• Conversion novice: These entrepreneurs or firms aren’t testing. They may be unaware of the importance of CRO, not sure where to start, or simply not investing in this area. Partnering with an expert and beginning to experiment with testing are two ways to improve your performance.
  • Data enthusiasts: These companies are very strong on openness to testing and often have more analytical tools tracking every movement and factor associated with their business. But applying that data in a meaningful way becomes the challenge. Data Enthusiasts would benefit immediately from defining their priority objectives, and focusing data on those metrics specifically. From there, it’s important to develop the capabilities of targeted analysis to impact the business’ performance.
  • Data conservatives: These companies are strong on business practices and are able to articulate their goals and priorities. They’re willing to consider any tool or input that can give them a leg up over the competition, but it’s critical that you demonstrate the value of a particular approach before they’re on-board. Data conservatives eventually make terrific candidates for developing and integrating ongoing, holistic testing programs into their business processes.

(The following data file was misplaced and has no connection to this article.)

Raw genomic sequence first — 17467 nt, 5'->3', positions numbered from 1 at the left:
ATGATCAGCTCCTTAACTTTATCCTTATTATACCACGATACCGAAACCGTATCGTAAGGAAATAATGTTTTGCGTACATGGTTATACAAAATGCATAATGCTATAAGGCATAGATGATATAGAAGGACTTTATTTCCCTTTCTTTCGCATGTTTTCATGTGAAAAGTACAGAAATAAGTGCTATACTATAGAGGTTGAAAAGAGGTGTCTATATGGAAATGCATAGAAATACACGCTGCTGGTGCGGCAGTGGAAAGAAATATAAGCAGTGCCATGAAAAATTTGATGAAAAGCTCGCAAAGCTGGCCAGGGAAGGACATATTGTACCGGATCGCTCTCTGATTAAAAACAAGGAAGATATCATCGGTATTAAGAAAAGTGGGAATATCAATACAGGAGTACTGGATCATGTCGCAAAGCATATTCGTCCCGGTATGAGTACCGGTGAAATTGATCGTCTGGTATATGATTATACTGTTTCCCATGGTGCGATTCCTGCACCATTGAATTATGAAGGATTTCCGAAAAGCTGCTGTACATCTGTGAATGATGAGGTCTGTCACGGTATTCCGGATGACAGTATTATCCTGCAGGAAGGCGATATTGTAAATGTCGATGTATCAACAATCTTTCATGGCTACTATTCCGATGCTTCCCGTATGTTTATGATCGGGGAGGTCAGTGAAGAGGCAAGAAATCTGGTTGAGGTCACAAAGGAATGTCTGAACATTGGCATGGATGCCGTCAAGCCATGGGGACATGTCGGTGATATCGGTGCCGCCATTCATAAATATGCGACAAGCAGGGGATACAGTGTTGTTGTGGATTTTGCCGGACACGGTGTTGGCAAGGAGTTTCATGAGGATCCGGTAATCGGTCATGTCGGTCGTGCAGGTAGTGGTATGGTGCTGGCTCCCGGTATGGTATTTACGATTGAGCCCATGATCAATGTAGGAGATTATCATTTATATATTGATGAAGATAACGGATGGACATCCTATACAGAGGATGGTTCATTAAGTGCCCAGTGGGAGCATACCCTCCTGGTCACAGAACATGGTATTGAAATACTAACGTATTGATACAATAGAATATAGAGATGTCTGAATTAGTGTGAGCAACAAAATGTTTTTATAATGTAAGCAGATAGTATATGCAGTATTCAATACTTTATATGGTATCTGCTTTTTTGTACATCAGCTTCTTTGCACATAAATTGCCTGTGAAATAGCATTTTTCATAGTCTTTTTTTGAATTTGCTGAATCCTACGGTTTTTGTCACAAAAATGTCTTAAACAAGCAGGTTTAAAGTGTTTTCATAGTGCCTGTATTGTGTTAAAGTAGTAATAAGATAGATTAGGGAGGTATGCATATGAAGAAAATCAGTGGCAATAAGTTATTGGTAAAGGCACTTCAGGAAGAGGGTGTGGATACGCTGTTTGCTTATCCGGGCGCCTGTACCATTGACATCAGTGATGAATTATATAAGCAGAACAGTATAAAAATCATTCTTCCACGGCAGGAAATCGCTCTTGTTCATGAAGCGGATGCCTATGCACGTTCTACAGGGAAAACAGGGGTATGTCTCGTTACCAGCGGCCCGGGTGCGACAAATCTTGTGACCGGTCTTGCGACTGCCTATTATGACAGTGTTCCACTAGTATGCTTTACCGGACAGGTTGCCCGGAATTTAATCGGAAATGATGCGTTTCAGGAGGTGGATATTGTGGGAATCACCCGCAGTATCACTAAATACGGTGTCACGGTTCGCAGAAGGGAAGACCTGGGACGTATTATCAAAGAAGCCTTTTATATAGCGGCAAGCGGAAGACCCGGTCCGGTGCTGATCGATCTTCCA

• Datarati:  The Datarati have figured out the right balance of testing and strategically defining which goals in their business can be supported by right data. These two work synergistically and the firms capture the value of ever improving sales processes, marketing process, and customer experiences streamlined to make the sale.

Moving Along the Scale

What’s the incentive for working on improving your performance, both in terms of adopting digital solutions and integrating them in meaningful ways into your business? Bluntly, it’s revenues, profits, and customers. As the authors of the MIT study related, “Digirati — those companies that are mature in both dimensions — have the highest performance as a group, far outperforming less-mature firms on multiple financial measures.”